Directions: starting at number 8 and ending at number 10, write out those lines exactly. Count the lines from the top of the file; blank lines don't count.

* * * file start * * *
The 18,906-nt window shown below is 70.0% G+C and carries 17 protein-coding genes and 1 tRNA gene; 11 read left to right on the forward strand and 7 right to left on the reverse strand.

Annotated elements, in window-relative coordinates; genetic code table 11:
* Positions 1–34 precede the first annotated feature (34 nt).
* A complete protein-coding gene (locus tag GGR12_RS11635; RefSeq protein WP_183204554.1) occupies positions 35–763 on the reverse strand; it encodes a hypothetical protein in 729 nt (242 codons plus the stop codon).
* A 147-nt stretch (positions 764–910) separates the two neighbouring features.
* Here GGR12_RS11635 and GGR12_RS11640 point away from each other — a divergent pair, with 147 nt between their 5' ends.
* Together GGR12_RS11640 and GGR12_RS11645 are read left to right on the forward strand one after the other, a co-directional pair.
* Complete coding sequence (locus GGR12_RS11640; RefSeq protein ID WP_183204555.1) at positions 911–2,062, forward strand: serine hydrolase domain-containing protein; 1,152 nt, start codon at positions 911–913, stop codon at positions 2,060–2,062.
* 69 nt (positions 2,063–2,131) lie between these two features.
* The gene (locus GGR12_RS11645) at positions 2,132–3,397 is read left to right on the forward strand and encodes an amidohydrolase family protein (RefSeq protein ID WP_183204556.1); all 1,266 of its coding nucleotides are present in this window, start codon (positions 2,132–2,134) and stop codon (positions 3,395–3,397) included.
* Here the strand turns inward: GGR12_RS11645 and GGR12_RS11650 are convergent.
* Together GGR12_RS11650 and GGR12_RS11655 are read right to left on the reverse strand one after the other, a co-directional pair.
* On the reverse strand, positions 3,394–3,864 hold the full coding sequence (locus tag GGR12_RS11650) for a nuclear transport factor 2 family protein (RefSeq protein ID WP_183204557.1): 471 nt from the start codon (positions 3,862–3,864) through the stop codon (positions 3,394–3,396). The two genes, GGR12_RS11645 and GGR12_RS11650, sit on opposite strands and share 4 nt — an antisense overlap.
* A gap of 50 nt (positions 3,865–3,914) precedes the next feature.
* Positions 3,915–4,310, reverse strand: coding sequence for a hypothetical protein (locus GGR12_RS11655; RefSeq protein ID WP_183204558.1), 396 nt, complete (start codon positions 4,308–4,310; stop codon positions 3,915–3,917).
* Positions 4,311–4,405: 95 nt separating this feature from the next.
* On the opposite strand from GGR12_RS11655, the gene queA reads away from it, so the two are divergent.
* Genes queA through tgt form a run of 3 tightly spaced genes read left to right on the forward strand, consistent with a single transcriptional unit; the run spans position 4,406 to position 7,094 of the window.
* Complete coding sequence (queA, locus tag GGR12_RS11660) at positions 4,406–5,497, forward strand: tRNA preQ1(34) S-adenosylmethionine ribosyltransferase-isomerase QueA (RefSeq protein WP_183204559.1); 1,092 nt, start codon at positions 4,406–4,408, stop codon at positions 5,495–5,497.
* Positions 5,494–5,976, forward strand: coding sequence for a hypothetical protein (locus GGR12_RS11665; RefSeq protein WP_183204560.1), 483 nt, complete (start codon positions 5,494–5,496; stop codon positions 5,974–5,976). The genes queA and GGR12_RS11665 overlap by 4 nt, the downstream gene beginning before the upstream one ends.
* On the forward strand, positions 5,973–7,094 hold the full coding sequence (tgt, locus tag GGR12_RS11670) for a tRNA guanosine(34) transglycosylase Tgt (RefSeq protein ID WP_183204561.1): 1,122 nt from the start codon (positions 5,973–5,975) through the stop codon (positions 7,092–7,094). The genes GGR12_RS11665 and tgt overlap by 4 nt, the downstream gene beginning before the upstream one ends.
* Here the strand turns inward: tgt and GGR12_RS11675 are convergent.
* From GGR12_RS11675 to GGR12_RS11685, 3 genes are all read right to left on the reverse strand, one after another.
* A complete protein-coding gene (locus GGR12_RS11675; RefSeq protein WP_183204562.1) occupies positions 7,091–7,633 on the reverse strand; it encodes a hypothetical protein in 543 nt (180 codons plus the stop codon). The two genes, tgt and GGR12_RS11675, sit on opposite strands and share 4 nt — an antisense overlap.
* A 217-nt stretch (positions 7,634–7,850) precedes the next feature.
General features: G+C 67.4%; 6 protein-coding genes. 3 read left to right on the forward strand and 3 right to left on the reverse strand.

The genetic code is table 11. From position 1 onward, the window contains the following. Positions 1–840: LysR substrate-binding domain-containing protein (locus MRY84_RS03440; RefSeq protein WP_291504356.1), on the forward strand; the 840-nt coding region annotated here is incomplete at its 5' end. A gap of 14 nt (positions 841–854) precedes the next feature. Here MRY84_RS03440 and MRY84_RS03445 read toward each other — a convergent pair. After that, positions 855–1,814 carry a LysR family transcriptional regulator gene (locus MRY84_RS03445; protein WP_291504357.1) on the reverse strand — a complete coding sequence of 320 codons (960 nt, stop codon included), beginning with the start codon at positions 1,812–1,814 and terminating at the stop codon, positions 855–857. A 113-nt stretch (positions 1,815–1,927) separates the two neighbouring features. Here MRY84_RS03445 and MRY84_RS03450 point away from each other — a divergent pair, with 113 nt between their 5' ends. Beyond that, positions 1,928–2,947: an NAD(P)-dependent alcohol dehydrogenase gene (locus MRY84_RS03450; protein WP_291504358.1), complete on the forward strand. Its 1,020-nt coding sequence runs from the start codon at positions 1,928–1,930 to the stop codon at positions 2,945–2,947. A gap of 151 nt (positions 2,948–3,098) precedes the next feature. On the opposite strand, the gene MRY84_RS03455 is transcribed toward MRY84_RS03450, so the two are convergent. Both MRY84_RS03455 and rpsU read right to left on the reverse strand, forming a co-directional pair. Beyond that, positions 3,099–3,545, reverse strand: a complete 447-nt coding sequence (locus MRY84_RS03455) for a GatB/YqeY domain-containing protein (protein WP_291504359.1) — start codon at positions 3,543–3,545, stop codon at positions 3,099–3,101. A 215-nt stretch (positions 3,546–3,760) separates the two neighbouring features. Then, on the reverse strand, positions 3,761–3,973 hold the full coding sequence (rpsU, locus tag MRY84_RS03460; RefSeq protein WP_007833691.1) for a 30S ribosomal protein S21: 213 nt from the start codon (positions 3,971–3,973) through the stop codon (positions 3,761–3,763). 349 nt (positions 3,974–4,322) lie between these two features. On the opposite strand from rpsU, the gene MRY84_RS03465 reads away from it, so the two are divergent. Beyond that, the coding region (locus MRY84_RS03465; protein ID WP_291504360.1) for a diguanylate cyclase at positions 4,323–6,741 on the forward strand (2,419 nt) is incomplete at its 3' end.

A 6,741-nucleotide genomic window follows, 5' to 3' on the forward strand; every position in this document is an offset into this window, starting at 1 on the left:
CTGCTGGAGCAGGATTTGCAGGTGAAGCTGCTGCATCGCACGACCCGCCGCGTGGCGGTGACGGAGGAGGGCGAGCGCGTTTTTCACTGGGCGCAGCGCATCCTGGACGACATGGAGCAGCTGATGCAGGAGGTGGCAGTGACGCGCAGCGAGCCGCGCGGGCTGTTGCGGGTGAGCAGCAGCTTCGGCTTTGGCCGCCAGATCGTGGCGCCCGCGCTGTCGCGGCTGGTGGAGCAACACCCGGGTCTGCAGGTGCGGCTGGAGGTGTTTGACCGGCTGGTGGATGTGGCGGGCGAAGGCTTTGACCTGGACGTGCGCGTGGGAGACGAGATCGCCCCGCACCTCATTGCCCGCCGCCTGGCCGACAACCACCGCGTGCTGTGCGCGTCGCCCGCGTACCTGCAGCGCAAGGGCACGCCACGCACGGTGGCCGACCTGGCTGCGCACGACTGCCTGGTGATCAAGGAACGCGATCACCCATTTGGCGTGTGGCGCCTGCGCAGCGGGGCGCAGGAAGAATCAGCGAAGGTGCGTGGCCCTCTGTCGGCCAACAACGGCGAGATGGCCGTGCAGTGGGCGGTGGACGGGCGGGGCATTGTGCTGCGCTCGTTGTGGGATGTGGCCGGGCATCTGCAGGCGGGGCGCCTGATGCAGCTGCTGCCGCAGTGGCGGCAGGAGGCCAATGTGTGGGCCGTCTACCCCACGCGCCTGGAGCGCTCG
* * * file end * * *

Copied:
* Complete coding sequence (locus GGR12_RS11640; RefSeq protein ID WP_183204555.1) at positions 911–2,062, forward strand: serine hydrolase domain-containing protein; 1,152 nt, start codon at positions 911–913, stop codon at positions 2,060–2,062.
* 69 nt (positions 2,063–2,131) lie between these two features.
* The gene (locus GGR12_RS11645) at positions 2,132–3,397 is read left to right on the forward strand and encodes an amidohydrolase family protein (RefSeq protein ID WP_183204556.1); all 1,266 of its coding nucleotides are present in this window, start codon (positions 2,132–2,134) and stop codon (positions 3,395–3,397) included.